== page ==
Page images
PDF
EPUB

may be impeached by the asssembly, and tried by the senate. The judiciary power is vested in superior and inferior courts of law and equity, established by the general assembly. The judges of the superior courts are justices of oyer and terminer, and general jail delivery; and, in civil cases, on sufficient reason, supported by oath or affirmation, they have power to remove any cause from any inferior into the superior courts. The judges sum up the evidence, and declare the law, but they cannot charge juries with respect to matters of fact. No judge can sit on the trial of any cause, where the parties are connected with him by affinity or consanguinity, except with their consent. Such cases are determined by three judges, commissioned by the governor for this purpose. No fine exceeding fifty dollars can be laid on any citizen, unless assessed by a jury of his peers. In each county there are justices of the peace, who hold their offices during good behaviour. The number is so regulated, as not to exceed two for each captain's company, except that including the county town, which may have one more. Sheriffs, coroners, trustees, and constables, are appointed in each county by the county court, and hold their office for two years. The two first are commissioned by the governor. The treasurer is appointed by the state, and remains in office for two years. The officers of the United States for this district are a judge, with a salary of 1500 dollars per annum; an attorney with 200; a marshal with 200; and a clerk with fees. *

Finances.—The revenue arises from taxes on lands. slaves, and Horses. All, lands liable to taxation are taxed in an equal and uniform manner. Town lots are not taxed higher than at the rate of 200 acres for each; no freeman can be taxed higher than 100 acres, and no slave more than 200 on each poll. No manufactured article of the produce of the state can be taxed otherwise than to pay the fees of inspection. * The taxes are levied in the following manner: Every hundred acres of land pay 12£ cents to the state; a free poll 12^; a slave 25 cents; merchants and pedlars pay 20 dollars a-year in the county where they expose goods for sale.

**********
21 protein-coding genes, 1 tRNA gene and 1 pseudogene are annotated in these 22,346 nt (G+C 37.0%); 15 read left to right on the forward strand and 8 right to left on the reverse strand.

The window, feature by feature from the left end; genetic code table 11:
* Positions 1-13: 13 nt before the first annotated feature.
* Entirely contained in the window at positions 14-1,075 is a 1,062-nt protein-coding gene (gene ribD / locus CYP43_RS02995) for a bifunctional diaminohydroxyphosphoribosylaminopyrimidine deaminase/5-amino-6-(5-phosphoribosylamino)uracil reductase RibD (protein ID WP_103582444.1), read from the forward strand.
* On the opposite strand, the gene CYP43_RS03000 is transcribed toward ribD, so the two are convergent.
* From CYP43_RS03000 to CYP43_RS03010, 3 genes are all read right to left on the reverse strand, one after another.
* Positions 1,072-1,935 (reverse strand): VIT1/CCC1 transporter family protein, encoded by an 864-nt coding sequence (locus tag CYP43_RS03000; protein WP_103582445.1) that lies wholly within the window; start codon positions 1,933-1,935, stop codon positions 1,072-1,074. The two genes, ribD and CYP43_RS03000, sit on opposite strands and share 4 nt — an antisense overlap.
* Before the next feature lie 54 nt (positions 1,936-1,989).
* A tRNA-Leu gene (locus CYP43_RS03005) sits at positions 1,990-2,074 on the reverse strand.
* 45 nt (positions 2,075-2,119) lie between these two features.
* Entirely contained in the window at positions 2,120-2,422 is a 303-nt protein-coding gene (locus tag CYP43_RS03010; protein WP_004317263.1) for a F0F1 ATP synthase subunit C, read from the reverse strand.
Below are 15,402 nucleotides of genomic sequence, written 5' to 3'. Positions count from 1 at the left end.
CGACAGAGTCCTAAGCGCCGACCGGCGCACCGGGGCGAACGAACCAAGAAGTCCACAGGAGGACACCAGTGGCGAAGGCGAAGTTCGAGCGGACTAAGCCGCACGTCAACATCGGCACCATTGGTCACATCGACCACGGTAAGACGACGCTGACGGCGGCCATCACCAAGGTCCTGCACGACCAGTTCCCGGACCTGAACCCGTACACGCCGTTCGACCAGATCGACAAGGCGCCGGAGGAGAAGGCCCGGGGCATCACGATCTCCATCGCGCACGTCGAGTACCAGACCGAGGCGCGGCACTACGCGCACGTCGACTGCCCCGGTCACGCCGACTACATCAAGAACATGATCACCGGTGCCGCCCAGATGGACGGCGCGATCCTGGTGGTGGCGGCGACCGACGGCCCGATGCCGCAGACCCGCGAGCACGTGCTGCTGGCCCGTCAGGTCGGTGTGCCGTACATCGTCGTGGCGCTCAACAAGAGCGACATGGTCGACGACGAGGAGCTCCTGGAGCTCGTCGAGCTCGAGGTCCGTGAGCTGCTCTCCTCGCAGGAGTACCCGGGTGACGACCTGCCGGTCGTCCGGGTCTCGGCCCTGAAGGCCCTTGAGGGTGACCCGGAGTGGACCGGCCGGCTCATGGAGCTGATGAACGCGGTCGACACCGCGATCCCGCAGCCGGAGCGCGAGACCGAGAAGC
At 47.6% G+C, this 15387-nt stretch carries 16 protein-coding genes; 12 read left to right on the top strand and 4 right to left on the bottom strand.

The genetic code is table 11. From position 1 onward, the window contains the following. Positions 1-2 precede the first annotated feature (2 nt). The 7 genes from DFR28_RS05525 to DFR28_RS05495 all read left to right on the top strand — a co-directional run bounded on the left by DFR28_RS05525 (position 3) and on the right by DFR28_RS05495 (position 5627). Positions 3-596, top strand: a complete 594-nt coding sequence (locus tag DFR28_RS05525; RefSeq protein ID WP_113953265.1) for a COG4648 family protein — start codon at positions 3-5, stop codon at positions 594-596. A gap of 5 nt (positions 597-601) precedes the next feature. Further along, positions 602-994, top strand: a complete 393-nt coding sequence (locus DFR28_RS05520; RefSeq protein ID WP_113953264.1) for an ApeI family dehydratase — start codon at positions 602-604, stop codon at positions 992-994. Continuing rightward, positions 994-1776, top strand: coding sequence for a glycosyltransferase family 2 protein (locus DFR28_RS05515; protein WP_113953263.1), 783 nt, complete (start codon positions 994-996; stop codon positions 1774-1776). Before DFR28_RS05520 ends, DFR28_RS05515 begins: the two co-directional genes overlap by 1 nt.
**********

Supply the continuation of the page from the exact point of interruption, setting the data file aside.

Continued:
Military Force.—Captains, subalterns, and noncommissioned officers, are elected in districts by the citizens subject to military duty. The field-officers are elected by the citizens in the respective counties; the brigadiers-general by the field-officers of the respective brigades ; the majors-general by the brigadiers and field-officers of the respective divisions. The governor appoints the adjutant-general; the majors-general their aids-de-camp; the brigadiers-general their brigade-majors; the commanding-officers of regiments their adjutants and quarter-masters. In the cavalry the captains and subalterns are appointed by the troops enrolled in their respective companies; and the fieldofficers of the districts by the captains and subalterns. Those who, from religious motives, refuse to bear arms, may be exempted by an act of the legislature from attending private and general musters. The militiai

* 26'th section of the 1st article of the constitu tion.

according to the official report presented to congress, amounted, in 1812, to 20,193, of whom S57 were dragoons. The inhabitants of this state, active, inured to the chace, familiar with the rifle, and proud of their rights, form a militia which no regular army could long despise.

Religion.—The religious denominations in this state are Presbyterians, Baptists, Roman Catholics, Protestants, Episcopalians, and Methodists. According to the report of the general convention of Baptists, held at Philadelphia, in May 1817, the number of their churches in Tennessee was 169, of members 9704.